An after-marketing study using a database of spontaneous SSRI adverse drug reaction reports showed that the reporting rate of withdrawal reactions in adult patients was 10 times higher (0.3 per thousand) than with sertraline (0.03 per thousand), and 100 times higher than with fluoxetine (0.002 per thousand). Based on the extremely limited number of cases of neonatal SSRI antidepressant withdrawal syndrome reported in the literature, it might be plausible to hypothesize that maternal parox-etine use may also result most frequently in withdrawal symptoms in the SSRI-exposed newborn population. One author states that the drug’s short elimination half-life (17 hours) may be an important contributing factor. Theoretically, a medication with a longer half-life might reduce the risk of withdrawal symptoms because the drug would be more gradually tapered off in the infant.
In cases described in the literature, withdrawal symptoms were present in the exposed infant during the first days and lasted up to one month after birth.2 In those case reports where neonate SSRI serum levels were determined, most exposed infants had had detectable levels of the medication their mothers were taking. All cases involved symptoms that were transient and most resolved spontaneously. However, some neonates required costly monitoring, treatment with medications such as chlorpromazine, or admission to special care nurseries. Although not described specifically as neonatal withdrawal syndrome, 23% of infants in the Chambers et al. study required admission to special-care nurseries versus only 9.5% of the neonates exposed to the drug in the first and second trimesters, and 6.3% of the control neonates. Additionally, some of the symptoms described in the reports could be considered life-threatening if left untreated. The two cases of necro-tizing enterocolitis in canadian paroxetine exposed infants are of particular concern, although the authors of this report noted that other maternal medications may have contributed to the clinical picture in the affected infants.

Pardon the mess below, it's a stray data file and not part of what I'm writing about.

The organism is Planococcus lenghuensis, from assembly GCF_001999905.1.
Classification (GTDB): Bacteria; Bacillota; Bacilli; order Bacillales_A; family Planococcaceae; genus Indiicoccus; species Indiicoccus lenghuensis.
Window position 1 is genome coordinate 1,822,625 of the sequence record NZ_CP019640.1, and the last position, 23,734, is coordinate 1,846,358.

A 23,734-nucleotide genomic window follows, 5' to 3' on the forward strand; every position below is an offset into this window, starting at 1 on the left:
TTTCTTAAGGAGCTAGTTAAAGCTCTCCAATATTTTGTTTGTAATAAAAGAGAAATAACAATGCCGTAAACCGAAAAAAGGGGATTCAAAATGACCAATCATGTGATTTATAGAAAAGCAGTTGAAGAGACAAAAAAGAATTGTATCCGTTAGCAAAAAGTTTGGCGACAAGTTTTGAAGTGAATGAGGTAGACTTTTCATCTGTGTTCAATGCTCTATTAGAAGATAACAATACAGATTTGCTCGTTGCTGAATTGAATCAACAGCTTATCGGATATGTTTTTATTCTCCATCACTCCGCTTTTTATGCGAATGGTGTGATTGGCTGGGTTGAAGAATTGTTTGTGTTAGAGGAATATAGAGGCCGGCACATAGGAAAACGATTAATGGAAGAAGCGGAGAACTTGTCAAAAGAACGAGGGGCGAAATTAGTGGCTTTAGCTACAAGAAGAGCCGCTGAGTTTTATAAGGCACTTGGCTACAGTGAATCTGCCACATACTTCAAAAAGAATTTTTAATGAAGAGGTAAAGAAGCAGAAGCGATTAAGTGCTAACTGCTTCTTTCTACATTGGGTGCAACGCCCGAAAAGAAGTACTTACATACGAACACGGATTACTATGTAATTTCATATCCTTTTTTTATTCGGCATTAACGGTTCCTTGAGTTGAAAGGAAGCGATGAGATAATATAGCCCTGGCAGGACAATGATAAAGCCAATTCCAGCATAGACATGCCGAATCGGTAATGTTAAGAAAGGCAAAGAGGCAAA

In many cases, pregnant patients suffering from significant depression will require an antidepressant in order to continue to function during pregnancy and in the postpar-tum period. The prescribing of antidepressants for a pregnant patient needs to be approached on a case-by-case basis. The potentially significant benefits of medication therapy for the mother need to be weighted carefully against any harmful effects to the neonate. Descriptions in the medical literature of symptoms that probably constitute cases of neonatal withdrawal syndrome, but not identified as such in the published report, suggest a general lack of knowledge concerning this phenomenon in the medical community. Health care professionals caring for pregnant patients need to be made aware of the existence and prevalence of this syndrome and need to be educated about symptoms that might occur in an infant exposed to these agents prenatally. Because of the long half-life of antidepressant in infants, symptoms of withdrawal might not be present and hence not identified at discharge, or, might alternatively, be incorrectly diagnosed and treat-ed. Additionally, it is very important for the pregnant patient to be educated about the existence of an SSRI withdrawal syndrome in neonates when she makes a decision in conjunction with her physician about initiating antidepressant therapy. A mother knowledgeable about this syndrome could be on the lookout for withdrawal symptoms if they occurred in her newborn.
Although case reports cannot establish the prevalence of SSRI withdrawal syndrome in the prenatally exposed neonate population, the number of reports published to date might foreshadow a potentially significant trend. Future studies need to focus on which SSRI might be most appropriate for the pregnant patient. Such studies need to identify those agents that will provide the best therapy for the mother and at the same time be least likely to cause adverse reactions, such as withdrawal symptoms, in the exposed newborn.